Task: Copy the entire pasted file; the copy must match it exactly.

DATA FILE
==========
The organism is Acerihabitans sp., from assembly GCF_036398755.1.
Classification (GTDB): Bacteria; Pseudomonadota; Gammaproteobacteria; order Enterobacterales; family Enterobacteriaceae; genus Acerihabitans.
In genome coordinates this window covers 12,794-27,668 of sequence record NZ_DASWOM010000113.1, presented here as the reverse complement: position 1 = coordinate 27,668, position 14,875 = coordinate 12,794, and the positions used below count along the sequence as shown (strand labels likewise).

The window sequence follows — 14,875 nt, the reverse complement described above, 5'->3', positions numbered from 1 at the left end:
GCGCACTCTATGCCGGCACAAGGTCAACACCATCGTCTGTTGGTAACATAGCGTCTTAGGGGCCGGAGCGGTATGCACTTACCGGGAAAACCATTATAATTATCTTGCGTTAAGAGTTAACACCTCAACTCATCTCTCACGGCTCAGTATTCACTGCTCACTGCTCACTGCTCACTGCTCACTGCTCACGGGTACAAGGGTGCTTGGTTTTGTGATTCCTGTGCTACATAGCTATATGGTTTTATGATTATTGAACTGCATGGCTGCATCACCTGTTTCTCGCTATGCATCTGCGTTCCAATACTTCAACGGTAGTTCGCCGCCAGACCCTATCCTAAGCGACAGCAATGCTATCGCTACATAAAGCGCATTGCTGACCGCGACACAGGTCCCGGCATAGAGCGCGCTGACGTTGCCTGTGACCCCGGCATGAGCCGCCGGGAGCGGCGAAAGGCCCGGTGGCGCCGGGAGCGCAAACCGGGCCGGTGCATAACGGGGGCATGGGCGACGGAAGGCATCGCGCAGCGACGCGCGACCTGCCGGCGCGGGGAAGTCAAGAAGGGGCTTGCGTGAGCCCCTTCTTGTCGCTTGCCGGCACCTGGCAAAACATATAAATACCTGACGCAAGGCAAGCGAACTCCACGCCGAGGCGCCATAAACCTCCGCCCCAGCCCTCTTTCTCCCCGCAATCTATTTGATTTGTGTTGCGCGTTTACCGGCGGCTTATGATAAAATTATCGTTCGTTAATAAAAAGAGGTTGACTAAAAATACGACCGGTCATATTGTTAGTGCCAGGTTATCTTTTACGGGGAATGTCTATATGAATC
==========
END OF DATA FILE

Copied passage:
The organism is Acerihabitans sp., from assembly GCF_036398755.1.
Classification (GTDB): Bacteria; Pseudomonadota; Gammaproteobacteria; order Enterobacterales; family Enterobacteriaceae; genus Acerihabitans.
In genome coordinates this window covers 12,794-27,668 of sequence record NZ_DASWOM010000113.1, presented here as the reverse complement: position 1 = coordinate 27,668, position 14,875 = coordinate 12,794, and the positions used below count along the sequence as shown (strand labels likewise).

The window sequence follows — 14,875 nt, the reverse complement described above, 5'->3', positions numbered from 1 at the left end:
GCGCACTCTATGCCGGCACAAGGTCAACACCATCGTCTGTTGGTAACATAGCGTCTTAGGGGCCGGAGCGGTATGCACTTACCGGGAAAACCATTATAATTATCTTGCGTTAAGAGTTAACACCTCAACTCATCTCTCACGGCTCAGTATTCACTGCTCACTGCTCACTGCTCACTGCTCACTGCTCACGGGTACAAGGGTGCTTGGTTTTGTGATTCCTGTGCTACATAGCTATATGGTTTTATGATTATTGAACTGCATGGCTGCATCACCTGTTTCTCGCTATGCATCTGCGTTCCAATACTTCAACGGTAGTTCGCCGCCAGACCCTATCCTAAGCGACAGCAATGCTATCGCTACATAAAGCGCATTGCTGACCGCGACACAGGTCCCGGCATAGAGCGCGCTGACGTTGCCTGTGACCCCGGCATGAGCCGCCGGGAGCGGCGAAAGGCCCGGTGGCGCCGGGAGCGCAAACCGGGCCGGTGCATAACGGGGGCATGGGCGACGGAAGGCATCGCGCAGCGACGCGCGACCTGCCGGCGCGGGGAAGTCAAGAAGGGGCTTGCGTGAGCCCCTTCTTGTCGCTTGCCGGCACCTGGCAAAACATATAAATACCTGACGCAAGGCAAGCGAACTCCACGCCGAGGCGCCATAAACCTCCGCCCCAGCCCTCTTTCTCCCCGCAATCTATTTGATTTGTGTTGCGCGTTTACCGGCGGCTTATGATAAAATTATCGTTCGTTAATAAAAAGAGGTTGACTAAAAATACGACCGGTCATATTGTTAGTGCCAGGTTATCTTTTACGGGGAATGTCTATATGAATC